A bill proposed by Secretary of State Linda McCulloch would allow counties to hold elections by mail, just like they already do in some municipal elections.
The bill has drawn opposition from both sides of the political spectrum, and indications are the McCulloch proposal won’t see the light of day this year.
That’s too bad.
Mail-in voting is is less expensive and far more effective than any other method of voting, and we hope sooner or later Montana will adopt the plan.
Havre municipal elections are already conducted by mail, and it has resulted in a substantial increase in the number of voters.
While the change would result in a loss of Americana — the Norman Rockwell image of us gathering together on Election Day to pick our leaders — it would give a voice to people who have not had it in the past.
Busy people could easily cast their ballots from home. Despite fears, there is not any indication whatsoever that fraud will slip into the voting process.
Some of the opposition comes from people who have traditionally opposed efforts to get more people to vote. Some recently tried to repeal same-day registration because they feared it causes too much work for county clerk and recorders. Mail-in voting has proven to be easier for election workers, but legislative concern for county workload vanished in its case.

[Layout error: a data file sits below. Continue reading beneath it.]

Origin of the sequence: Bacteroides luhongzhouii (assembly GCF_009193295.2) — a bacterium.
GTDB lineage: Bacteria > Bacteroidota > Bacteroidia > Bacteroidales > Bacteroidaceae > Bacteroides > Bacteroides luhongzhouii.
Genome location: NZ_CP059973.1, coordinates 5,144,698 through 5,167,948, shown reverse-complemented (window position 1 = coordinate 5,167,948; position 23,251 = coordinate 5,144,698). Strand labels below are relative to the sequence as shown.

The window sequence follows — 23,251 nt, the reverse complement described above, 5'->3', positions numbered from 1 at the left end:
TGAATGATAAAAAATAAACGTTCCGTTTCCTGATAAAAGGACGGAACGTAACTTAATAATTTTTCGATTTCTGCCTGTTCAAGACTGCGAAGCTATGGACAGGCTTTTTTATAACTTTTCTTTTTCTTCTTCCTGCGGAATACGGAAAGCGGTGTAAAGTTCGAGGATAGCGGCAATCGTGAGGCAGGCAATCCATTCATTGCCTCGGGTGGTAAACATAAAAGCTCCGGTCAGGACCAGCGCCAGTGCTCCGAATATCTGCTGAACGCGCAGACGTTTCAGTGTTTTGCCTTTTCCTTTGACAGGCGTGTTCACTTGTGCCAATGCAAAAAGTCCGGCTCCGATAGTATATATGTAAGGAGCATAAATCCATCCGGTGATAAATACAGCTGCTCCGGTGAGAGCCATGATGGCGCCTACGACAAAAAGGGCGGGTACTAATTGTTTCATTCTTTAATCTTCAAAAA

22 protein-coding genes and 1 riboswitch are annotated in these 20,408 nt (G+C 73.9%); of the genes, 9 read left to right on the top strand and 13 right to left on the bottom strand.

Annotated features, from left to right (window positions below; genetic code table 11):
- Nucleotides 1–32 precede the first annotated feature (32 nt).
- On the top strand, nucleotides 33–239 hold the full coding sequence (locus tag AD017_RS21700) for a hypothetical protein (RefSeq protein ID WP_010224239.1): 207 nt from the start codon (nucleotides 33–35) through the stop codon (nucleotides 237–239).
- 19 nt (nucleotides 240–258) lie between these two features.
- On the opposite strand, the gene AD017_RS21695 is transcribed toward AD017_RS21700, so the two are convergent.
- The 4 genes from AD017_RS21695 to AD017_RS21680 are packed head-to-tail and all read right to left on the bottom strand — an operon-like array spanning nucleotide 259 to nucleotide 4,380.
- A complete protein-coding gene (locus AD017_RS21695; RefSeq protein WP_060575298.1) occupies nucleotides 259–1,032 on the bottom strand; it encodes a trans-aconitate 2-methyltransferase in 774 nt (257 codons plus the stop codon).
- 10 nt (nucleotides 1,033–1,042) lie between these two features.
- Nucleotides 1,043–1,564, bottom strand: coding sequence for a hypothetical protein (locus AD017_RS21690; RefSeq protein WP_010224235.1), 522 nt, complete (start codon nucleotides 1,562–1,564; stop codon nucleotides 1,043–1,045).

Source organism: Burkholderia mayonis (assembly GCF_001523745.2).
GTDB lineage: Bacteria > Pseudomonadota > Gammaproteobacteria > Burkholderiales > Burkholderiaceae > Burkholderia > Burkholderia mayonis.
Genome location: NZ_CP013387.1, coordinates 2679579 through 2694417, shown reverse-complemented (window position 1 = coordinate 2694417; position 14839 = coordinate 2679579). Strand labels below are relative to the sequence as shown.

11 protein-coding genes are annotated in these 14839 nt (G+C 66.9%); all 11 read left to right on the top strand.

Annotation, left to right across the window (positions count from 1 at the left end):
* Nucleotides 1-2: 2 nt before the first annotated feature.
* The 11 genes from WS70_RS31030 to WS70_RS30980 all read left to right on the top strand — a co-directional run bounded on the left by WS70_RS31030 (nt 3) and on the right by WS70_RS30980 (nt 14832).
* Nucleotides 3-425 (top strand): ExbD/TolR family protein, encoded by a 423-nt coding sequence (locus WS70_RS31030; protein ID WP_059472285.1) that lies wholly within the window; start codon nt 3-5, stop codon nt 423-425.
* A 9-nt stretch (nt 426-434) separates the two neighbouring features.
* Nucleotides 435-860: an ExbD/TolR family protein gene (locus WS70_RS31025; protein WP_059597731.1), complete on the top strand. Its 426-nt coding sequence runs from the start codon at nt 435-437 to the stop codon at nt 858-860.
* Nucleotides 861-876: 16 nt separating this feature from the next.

On the other side of the coin, groups supporting the rights of Native Americans, the poor, disabled and elderly were concerned that their folks, people who tend to move often or live far from post offices, may have a hard time connecting to the election system.
Those problems, we’re sure, can be resolved.
The benefits far outweigh the problems. With a little work, the mail-in ballot could be reworked to please those of all political ideologies and all ethnic and class groups.